News, facts, and comments on the coming revolution for piston-engine aircraft.
In 1998, one diesel engine flew on a converted airplane for the first time since 1945. Today, close to 4,000 singles and twins are flying. This is the beginning of a worldwide trend which will eventually allow a rebirth of the piston-engined aircraft, around new specs and new missions.
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News of April 26, 2010
GA Industry and EPA Prepare to Get the Lead out of Avgas: With my comments.
The Environmental Protection Agency (EPA) announced it has formally begun the regulatory process required by the Clean Air Act that may ultimately result in standards mandating the general aviation industry’s transition to unleaded aviation gasoline (avgas). The EPA has issued an advance notice of proposed rulemaking (ANPR), which is a key opportunity for the GA community to comment on this possible new environmental standard and the development of a plan for identifying, evaluating and transitioning to an unleaded fuel. This is particularly important given the technical complexity and safety implications of removing lead from aviation gasoline because there is not a high-octane replacement unleaded avgas available today that meets the requirements of the entire GA fleet. In the ANPR, the EPA recognized the complexity by stating, “Converting in-use aircraft/engines to operate on unleaded aviation gasoline would be a significant logistical challenge, and in some cases a technical challenge as well.”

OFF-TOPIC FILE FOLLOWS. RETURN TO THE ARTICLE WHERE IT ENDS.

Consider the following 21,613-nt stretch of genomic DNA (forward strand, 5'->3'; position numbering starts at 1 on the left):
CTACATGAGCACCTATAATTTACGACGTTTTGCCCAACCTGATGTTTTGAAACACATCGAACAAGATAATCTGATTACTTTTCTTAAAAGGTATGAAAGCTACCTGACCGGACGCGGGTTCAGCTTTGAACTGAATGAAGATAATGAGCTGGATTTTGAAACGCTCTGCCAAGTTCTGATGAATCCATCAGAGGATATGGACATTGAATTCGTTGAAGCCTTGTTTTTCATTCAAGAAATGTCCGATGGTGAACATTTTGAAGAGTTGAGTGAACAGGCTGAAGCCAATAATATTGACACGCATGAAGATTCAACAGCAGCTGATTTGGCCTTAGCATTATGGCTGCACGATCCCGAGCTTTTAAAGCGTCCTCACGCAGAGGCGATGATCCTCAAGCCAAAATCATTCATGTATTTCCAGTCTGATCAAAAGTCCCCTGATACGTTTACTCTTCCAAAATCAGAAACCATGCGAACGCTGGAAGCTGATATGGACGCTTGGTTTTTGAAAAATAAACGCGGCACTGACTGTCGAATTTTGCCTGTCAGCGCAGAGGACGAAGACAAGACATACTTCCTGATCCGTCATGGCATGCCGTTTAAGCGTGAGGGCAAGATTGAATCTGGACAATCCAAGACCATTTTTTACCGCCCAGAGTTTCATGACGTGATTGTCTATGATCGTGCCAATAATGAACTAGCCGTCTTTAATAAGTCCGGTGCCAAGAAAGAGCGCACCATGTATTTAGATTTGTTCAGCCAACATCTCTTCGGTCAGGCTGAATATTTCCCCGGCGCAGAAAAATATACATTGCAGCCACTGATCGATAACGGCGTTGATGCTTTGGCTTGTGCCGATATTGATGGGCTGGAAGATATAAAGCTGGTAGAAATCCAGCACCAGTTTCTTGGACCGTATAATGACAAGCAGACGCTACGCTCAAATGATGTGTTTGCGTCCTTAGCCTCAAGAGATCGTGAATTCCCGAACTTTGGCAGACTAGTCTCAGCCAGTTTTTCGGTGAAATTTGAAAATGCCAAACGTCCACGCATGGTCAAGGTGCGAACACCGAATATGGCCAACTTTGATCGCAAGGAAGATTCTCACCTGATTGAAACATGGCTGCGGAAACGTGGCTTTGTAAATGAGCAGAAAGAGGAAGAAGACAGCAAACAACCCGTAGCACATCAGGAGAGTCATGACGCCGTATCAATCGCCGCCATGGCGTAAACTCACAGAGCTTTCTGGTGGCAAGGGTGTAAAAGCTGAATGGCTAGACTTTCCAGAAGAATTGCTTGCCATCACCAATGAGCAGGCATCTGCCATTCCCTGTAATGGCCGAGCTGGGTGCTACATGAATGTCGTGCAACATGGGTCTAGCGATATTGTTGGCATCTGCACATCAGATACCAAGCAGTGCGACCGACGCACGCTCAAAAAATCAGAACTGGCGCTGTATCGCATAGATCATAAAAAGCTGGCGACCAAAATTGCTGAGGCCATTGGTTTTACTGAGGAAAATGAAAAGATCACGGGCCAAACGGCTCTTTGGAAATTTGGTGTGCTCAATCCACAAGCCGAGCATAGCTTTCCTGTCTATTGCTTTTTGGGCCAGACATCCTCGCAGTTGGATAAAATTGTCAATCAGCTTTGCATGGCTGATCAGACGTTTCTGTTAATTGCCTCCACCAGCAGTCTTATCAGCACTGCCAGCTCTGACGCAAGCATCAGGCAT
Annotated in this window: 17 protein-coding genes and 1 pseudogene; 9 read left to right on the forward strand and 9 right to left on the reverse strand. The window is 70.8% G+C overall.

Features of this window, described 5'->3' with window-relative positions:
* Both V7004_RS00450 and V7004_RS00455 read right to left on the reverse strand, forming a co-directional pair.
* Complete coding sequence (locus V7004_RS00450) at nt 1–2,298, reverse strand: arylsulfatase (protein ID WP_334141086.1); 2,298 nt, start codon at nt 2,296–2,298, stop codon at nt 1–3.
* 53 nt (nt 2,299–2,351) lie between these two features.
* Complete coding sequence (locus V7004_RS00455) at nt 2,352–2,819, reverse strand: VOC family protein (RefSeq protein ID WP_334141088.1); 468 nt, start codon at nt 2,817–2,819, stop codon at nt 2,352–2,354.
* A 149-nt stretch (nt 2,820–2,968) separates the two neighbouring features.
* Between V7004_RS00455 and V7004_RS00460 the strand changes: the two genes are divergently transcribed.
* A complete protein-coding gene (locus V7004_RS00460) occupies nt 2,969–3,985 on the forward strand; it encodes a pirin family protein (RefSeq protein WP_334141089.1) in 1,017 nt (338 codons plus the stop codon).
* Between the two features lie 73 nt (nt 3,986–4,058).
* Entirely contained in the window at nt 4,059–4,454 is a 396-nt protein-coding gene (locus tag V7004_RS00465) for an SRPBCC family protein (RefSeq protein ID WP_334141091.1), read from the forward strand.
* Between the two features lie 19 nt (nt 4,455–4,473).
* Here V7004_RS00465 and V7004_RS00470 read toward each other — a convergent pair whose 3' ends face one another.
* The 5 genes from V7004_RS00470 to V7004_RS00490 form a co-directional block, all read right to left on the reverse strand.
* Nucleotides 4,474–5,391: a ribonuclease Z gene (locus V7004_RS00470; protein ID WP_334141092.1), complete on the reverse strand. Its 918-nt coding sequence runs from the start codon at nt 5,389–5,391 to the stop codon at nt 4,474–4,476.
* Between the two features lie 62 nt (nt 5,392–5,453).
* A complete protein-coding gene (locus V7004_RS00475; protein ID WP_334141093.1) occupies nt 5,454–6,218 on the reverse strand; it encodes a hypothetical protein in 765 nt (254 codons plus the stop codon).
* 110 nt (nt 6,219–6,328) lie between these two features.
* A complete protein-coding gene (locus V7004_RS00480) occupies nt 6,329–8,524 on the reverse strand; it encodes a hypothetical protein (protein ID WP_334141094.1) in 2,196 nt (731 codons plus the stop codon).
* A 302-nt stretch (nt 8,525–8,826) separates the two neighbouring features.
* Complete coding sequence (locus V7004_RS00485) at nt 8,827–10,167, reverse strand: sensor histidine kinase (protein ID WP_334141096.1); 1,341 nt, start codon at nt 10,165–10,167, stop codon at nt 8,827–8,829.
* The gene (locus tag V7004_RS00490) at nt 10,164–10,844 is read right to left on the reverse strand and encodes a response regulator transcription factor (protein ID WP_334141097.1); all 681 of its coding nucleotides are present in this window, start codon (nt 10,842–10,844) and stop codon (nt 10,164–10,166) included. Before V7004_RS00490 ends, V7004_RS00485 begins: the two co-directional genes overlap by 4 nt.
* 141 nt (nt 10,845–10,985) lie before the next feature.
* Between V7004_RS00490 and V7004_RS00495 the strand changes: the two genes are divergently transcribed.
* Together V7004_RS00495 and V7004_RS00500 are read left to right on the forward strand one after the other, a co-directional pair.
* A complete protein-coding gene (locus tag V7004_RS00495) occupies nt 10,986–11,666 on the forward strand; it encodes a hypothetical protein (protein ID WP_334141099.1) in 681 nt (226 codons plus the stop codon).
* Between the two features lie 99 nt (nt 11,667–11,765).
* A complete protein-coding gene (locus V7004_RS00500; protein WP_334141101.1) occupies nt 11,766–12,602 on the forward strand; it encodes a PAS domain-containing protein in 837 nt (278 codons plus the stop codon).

Remark: Research for such a replacement has been going on for some 40 years for a 100 Octane no-lead gasoline. Many possible substitutes are known, whether different fuel compounds or additives. Each of them faces a practical impossibility: either cost, or too corrosive notably for the higher performance engines, or too toxic to handle.
The agency also acknowledged that a joint effort will be critical in the likely case that engine modifications will need to be developed and certified. “Given the potentially large number of affected aircraft and the potential complexities involved, a program affecting in-use aircraft engines would need careful consideration by both EPA and FAA and the two agencies would need to work together in considering any potential program affecting the in-use fleet,” EPA wrote.